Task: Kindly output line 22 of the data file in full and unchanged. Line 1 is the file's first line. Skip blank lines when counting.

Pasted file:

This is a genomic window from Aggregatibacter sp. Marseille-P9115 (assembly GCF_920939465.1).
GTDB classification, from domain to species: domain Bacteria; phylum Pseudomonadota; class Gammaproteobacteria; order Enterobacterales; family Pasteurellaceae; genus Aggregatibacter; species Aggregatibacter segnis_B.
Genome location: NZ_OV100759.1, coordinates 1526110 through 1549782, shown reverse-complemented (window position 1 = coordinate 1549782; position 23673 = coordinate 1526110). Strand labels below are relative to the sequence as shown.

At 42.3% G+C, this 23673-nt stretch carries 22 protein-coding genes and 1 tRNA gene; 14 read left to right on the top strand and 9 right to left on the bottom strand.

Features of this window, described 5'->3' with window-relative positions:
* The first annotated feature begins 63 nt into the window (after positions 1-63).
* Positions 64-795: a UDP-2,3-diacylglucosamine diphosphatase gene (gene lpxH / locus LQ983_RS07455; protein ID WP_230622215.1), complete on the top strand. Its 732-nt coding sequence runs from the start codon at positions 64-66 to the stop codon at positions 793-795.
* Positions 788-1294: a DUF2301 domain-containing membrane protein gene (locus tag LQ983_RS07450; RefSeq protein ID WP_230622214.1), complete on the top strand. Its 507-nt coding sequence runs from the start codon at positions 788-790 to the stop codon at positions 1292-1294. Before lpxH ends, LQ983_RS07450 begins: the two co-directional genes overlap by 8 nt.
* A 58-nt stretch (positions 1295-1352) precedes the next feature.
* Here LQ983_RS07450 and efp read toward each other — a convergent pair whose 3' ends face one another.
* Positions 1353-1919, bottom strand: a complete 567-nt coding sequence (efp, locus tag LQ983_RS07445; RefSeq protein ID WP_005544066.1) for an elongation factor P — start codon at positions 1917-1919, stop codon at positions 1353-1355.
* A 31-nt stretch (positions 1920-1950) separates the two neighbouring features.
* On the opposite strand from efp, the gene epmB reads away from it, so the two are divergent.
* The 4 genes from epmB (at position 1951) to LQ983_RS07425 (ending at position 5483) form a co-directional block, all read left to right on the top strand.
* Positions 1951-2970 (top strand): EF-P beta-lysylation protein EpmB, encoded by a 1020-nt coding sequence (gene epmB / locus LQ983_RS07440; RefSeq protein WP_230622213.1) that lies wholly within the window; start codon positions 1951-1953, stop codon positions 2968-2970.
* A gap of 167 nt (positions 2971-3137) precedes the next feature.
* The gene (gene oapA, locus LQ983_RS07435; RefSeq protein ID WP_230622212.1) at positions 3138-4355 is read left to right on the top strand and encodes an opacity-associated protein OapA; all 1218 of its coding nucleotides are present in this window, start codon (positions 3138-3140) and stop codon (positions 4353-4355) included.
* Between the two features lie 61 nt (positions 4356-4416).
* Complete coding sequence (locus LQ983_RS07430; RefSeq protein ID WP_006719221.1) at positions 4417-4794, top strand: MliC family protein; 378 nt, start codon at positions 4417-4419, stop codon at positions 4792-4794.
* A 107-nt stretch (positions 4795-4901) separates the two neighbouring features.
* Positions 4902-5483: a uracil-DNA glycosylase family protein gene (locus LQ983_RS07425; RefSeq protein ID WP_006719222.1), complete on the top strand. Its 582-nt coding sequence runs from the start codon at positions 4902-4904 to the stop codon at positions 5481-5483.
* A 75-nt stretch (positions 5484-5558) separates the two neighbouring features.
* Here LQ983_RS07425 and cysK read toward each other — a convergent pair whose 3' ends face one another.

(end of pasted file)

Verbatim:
* A 75-nt stretch (positions 5484-5558) separates the two neighbouring features.